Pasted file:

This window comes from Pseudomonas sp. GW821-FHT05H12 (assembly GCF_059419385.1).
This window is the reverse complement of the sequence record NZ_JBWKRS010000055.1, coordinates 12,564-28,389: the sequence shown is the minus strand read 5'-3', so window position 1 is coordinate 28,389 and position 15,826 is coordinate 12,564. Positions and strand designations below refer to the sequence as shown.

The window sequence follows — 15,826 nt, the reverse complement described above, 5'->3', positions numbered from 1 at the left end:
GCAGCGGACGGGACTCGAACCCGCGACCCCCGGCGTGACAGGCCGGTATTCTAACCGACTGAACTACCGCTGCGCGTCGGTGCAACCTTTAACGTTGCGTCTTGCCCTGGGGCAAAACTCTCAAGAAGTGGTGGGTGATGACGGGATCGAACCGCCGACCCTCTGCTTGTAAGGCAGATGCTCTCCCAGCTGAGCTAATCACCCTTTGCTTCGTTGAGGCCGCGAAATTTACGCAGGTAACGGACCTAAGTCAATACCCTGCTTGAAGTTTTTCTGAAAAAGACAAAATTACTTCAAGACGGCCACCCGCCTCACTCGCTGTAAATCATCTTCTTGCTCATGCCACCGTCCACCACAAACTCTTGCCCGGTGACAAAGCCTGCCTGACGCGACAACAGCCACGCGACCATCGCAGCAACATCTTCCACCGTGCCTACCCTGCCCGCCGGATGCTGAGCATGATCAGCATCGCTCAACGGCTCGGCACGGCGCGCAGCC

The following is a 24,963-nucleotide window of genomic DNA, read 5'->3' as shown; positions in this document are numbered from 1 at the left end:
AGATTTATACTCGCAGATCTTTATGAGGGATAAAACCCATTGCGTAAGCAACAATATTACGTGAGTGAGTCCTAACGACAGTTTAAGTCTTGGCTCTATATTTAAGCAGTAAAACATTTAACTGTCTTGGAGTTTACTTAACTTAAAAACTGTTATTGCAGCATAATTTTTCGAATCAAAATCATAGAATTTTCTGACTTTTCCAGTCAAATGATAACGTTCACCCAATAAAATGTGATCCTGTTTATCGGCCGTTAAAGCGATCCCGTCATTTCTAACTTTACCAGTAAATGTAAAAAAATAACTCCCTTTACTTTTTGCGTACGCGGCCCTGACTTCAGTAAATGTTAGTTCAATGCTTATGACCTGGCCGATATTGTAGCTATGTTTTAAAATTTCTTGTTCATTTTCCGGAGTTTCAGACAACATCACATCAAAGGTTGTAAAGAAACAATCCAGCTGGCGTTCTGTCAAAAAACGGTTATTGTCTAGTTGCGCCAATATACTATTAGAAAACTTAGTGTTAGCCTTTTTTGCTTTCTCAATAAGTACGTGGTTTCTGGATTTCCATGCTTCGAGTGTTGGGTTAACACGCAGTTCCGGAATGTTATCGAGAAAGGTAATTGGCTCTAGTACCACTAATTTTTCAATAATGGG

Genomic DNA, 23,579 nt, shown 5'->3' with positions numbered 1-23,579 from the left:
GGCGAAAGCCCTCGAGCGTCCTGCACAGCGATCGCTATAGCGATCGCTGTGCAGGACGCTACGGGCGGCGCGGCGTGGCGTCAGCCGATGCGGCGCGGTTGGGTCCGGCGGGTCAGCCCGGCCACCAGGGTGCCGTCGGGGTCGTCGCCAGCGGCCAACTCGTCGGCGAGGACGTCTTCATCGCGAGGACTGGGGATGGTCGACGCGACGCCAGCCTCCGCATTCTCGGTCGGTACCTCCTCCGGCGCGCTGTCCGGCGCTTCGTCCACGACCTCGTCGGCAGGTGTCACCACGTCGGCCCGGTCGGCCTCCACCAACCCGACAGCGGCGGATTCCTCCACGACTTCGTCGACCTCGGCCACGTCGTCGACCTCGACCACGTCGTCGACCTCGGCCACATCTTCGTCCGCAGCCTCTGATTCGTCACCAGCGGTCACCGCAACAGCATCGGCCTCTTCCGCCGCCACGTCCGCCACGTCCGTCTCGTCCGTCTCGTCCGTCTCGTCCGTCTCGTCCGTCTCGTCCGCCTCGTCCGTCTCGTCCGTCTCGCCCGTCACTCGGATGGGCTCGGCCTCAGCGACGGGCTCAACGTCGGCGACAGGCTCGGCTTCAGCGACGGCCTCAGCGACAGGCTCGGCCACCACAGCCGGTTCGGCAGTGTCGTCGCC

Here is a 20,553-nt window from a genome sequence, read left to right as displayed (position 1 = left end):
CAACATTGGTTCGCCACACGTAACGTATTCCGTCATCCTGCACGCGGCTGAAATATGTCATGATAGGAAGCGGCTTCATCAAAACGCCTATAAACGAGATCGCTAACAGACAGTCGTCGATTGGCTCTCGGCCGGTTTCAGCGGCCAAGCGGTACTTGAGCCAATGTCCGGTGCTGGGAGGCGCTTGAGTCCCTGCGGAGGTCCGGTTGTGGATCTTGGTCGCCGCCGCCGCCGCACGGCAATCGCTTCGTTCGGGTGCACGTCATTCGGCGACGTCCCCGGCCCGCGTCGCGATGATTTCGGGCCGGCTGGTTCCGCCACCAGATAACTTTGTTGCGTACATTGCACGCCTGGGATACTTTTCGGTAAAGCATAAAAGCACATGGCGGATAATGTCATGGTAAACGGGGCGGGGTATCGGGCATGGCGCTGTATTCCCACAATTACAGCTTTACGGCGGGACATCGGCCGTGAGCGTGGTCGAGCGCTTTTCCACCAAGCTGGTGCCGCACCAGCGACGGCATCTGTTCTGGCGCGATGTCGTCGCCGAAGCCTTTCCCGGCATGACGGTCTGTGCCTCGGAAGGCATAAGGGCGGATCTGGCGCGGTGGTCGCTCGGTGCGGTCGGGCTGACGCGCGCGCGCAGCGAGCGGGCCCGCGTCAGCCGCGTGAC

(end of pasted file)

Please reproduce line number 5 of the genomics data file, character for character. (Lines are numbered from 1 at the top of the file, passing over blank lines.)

The following is a 24,963-nucleotide window of genomic DNA, read 5'->3' as shown; positions in this document are numbered from 1 at the left end: